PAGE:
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December 1998 Issue
Eat Hearty at Christmas ... How to Stuff Yourself Intelligently and Live Through It
by Michael Fick
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Eat as you do the rest of the year: just sample, or even skip, the dishes highest in saturated fat -- cheese, poultry skin, butter, bacon, certain desserts, prime rib, most sauces and gravies, etc. Better yet, go eat with a family that knows how to fix all that good stuff with greatly reduced sat fat; maybe you can fill up before they realize they don't know you.  When Mom passes you her famous goose skin deep-fried in coconut oil and smothered in sausage gravy, pass it on to Mikey -- he'll eat anything. Don't let Mom's glower, single glistening tear, or heart-rending sobs break your renewed vow to eat right; just ask her to pass you another heap of her candied yams smothered in baked apple slices, walnuts, raisins, cinnamon and marshmallows -- they're just as tasty but don't have the sat fat. We can burn off the calories, but we can't scrape the plaque from our arteries. The bottom -- pun intended -- line for holiday eating is that if you eat the same kinds of healthy food you always eat -- even if you eat twice as much of it  -- it will do you little harm if you work it off later.

So when Aunt Ample arrives after the hydraulic eating binge ends, carrying the best chocolate fudge butter cream cheesecake on the planet, what do you do? Just say No, or merely taste it. After all, you still have two turkey legs, four pieces of rhubarb pie, and three bowls of black-eyed peas'n'fatback stuck in your teeth, let alone in your craw. There's surely no room left in your stomach or your arteries for another load of sat fat. If your will power is buried under that last pound of low-fat stuffing you ate, at least reach for the unbuttered popcorn rather than the cheesecake. It's a basic part of developing and sustaining healthy eating habits.

Now, if you, your weight, and your genes are healthy and your life insurance is paid up, you could just eat any dang thing you want. It's CHRISTMAS, Aunt Ample's cheesecake is worth risking your life for, and few insurance policies have cheesecake clauses. Eat light and right before and after the holidays, and enjoy seconds of Mom's goose skin'n'gravy on Christmas day. Then when Jan 2 comes around, and it's all over but the purging, go run it off. A 500-mile jog in big, soft sand dunes should just about do it.

Whichever approach you take, follow the usual dieting tips. Eat slowly, chewing each bite into total oblivion, and put your shovel down between bites. If the sparks from your utensils burn the tablecloth, slow down. Talk up a storm. Take small servings so it takes a conscious effort to access more food. Our fullness gauge lags our stomach seams by 20 minutes, so eating slowly fills us up with less food. The minute you begin to wonder whether you have room for another whole pie ... you don't.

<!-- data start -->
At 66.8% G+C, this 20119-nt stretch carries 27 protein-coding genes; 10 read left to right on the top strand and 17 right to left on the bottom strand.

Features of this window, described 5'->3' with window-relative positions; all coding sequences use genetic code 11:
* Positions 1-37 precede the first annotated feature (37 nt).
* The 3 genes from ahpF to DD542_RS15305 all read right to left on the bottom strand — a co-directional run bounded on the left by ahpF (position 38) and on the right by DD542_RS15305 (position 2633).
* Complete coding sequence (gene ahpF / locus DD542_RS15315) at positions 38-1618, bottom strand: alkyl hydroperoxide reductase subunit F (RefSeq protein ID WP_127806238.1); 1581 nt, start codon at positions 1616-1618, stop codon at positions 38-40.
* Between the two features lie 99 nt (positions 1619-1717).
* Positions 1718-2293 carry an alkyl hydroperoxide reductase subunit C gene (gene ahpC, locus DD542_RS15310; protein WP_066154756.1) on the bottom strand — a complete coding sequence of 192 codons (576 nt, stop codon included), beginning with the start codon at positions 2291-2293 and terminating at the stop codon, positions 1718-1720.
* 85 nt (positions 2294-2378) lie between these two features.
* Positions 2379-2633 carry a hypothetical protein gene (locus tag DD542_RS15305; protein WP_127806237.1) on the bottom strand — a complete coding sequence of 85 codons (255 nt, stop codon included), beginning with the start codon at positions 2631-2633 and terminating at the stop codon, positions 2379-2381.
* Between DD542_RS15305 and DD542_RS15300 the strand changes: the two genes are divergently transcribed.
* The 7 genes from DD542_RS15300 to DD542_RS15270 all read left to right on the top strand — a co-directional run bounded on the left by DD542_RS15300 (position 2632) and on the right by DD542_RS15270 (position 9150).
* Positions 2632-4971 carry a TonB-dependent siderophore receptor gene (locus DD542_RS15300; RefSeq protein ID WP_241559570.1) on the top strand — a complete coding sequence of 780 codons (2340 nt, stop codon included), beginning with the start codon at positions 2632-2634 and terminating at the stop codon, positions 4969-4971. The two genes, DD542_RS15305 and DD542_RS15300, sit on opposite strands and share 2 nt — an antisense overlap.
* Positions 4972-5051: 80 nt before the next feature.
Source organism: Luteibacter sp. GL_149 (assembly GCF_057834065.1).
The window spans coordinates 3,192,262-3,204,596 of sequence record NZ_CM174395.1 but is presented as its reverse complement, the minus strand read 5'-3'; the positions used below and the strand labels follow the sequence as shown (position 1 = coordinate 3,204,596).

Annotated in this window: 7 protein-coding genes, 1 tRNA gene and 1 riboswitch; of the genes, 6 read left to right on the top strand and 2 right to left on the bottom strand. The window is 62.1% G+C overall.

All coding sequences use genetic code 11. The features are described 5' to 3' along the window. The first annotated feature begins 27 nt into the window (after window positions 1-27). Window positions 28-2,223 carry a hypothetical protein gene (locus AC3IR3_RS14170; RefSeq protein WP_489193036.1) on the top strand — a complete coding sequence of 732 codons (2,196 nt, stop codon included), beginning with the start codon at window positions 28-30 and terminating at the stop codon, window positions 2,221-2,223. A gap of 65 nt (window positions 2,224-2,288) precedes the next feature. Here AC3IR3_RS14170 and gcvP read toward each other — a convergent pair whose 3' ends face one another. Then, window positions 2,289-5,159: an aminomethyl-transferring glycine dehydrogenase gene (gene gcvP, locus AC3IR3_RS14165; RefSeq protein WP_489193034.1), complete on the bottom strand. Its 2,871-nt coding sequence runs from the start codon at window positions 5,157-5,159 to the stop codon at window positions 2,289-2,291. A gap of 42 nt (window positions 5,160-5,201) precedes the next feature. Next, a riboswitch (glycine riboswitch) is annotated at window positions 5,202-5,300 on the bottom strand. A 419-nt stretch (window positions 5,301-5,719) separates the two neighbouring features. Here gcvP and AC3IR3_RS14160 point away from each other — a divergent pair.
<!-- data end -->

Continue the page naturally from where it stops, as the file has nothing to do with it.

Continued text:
Drink lots of water with your meal. It will fill you up sooner, help your body process all that food, and let the post-prandial pain subside more quickly due to quicker absorption. Do you really want that entire fried chicken sitting in your stomach until 3 AM? (In case it does, take a Pepcid in the evening. You'll sleep better.)

Eat lots of fiber with the meal. It fills us up quicker, keeps all that water mixed in where it needs to be, and keeps us full enough to refuse the cheesecake that gets passed around at halftime. The squash and black-eyed peas, the homemade whole grain bread, and Uncle Joe's marvelous beer-baked jalapeno pinto beans will help keep all that other stuff from turning to concrete overnight.

Our brain plays an important part in holiday eating. It reminds us how and what to eat, tells us from experience that we're getting full before our full gauge registers, and should remind us of the following consequences of eating and drinking too much: Too much food gives us immediate pain (if we do it right), costs us sleep if we forget the Pepcid, and constipates many of us if we skimp on the fiber or water. The sat fat can kill us tomorrow, and we can't work off the weight gain for months. Alcohol and/or rich foods give many of us pounding headaches. Don't drink so much that your judgment -- followed by your spouse and dog -- depart. Unfettered by rational thought, food-lovers often binge.

For all of us, the greatest immediate rewards from learning how to eat at holidays include avoiding the pain, gloating because we avoided the pain, and comfortably eating again sooner. For many of us it's less weight gain. And for some of us the greatest reward is life itself.

Incidentally, I did survive judging that club dessert-baking contest. Oh, the desserts were not a threat; I ate more of the best ones after everyone else was stuffed. I survived by having the presence of mind not to pick a winner -- i.e., 29 losers. I love to eat, but I'm not stupid. By the time they realized they'd been HAD, I had tested the best desserts a third time.

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